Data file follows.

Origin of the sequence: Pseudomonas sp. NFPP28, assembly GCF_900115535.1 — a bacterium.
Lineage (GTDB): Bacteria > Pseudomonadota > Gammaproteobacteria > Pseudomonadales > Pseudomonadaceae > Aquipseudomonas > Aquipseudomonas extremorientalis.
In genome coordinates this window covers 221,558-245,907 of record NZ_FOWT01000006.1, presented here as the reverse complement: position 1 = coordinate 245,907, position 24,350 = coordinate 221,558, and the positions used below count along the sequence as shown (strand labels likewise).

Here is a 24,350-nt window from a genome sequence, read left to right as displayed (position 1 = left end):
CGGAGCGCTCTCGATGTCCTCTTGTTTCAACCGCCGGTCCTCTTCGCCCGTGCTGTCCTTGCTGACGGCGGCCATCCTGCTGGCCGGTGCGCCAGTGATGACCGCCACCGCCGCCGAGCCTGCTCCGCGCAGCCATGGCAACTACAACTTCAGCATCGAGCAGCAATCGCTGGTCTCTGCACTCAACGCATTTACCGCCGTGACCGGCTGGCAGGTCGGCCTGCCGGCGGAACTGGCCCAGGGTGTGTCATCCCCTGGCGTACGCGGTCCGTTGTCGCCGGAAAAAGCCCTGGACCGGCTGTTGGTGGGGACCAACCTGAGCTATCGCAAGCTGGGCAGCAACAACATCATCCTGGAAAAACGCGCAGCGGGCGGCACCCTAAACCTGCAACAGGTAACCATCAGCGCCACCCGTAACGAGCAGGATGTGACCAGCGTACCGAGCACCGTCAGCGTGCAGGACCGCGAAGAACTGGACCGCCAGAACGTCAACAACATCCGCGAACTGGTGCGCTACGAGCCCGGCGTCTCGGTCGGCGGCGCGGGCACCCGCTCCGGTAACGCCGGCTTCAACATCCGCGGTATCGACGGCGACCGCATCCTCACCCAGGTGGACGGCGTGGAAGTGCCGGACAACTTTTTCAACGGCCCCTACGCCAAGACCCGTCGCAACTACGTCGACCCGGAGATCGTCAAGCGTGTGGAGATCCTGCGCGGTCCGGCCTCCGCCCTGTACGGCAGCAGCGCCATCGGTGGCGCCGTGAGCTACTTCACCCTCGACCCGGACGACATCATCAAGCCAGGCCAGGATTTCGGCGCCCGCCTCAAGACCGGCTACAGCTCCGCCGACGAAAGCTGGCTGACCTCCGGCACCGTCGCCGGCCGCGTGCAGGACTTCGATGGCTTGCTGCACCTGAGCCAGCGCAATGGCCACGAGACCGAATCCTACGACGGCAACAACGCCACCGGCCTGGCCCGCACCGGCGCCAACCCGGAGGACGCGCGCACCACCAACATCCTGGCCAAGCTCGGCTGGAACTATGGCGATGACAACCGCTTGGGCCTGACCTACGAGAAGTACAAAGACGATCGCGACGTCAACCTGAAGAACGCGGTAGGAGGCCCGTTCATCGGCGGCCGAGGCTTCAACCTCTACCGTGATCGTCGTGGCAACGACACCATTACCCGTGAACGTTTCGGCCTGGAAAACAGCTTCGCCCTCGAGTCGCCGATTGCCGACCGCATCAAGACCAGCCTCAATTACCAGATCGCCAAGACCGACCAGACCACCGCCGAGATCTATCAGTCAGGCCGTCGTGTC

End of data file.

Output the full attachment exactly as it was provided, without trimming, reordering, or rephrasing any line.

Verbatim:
Origin of the sequence: Pseudomonas sp. NFPP28, assembly GCF_900115535.1 — a bacterium.
Lineage (GTDB): Bacteria > Pseudomonadota > Gammaproteobacteria > Pseudomonadales > Pseudomonadaceae > Aquipseudomonas > Aquipseudomonas extremorientalis.
In genome coordinates this window covers 221,558-245,907 of record NZ_FOWT01000006.1, presented here as the reverse complement: position 1 = coordinate 245,907, position 24,350 = coordinate 221,558, and the positions used below count along the sequence as shown (strand labels likewise).

Here is a 24,350-nt window from a genome sequence, read left to right as displayed (position 1 = left end):
CGGAGCGCTCTCGATGTCCTCTTGTTTCAACCGCCGGTCCTCTTCGCCCGTGCTGTCCTTGCTGACGGCGGCCATCCTGCTGGCCGGTGCGCCAGTGATGACCGCCACCGCCGCCGAGCCTGCTCCGCGCAGCCATGGCAACTACAACTTCAGCATCGAGCAGCAATCGCTGGTCTCTGCACTCAACGCATTTACCGCCGTGACCGGCTGGCAGGTCGGCCTGCCGGCGGAACTGGCCCAGGGTGTGTCATCCCCTGGCGTACGCGGTCCGTTGTCGCCGGAAAAAGCCCTGGACCGGCTGTTGGTGGGGACCAACCTGAGCTATCGCAAGCTGGGCAGCAACAACATCATCCTGGAAAAACGCGCAGCGGGCGGCACCCTAAACCTGCAACAGGTAACCATCAGCGCCACCCGTAACGAGCAGGATGTGACCAGCGTACCGAGCACCGTCAGCGTGCAGGACCGCGAAGAACTGGACCGCCAGAACGTCAACAACATCCGCGAACTGGTGCGCTACGAGCCCGGCGTCTCGGTCGGCGGCGCGGGCACCCGCTCCGGTAACGCCGGCTTCAACATCCGCGGTATCGACGGCGACCGCATCCTCACCCAGGTGGACGGCGTGGAAGTGCCGGACAACTTTTTCAACGGCCCCTACGCCAAGACCCGTCGCAACTACGTCGACCCGGAGATCGTCAAGCGTGTGGAGATCCTGCGCGGTCCGGCCTCCGCCCTGTACGGCAGCAGCGCCATCGGTGGCGCCGTGAGCTACTTCACCCTCGACCCGGACGACATCATCAAGCCAGGCCAGGATTTCGGCGCCCGCCTCAAGACCGGCTACAGCTCCGCCGACGAAAGCTGGCTGACCTCCGGCACCGTCGCCGGCCGCGTGCAGGACTTCGATGGCTTGCTGCACCTGAGCCAGCGCAATGGCCACGAGACCGAATCCTACGACGGCAACAACGCCACCGGCCTGGCCCGCACCGGCGCCAACCCGGAGGACGCGCGCACCACCAACATCCTGGCCAAGCTCGGCTGGAACTATGGCGATGACAACCGCTTGGGCCTGACCTACGAGAAGTACAAAGACGATCGCGACGTCAACCTGAAGAACGCGGTAGGAGGCCCGTTCATCGGCGGCCGAGGCTTCAACCTCTACCGTGATCGTCGTGGCAACGACACCATTACCCGTGAACGTTTCGGCCTGGAAAACAGCTTCGCCCTCGAGTCGCCGATTGCCGACCGCATCAAGACCAGCCTCAATTACCAGATCGCCAAGACCGACCAGACCACCGCCGAGATCTATCAGTCAGGCCGTCGTGTC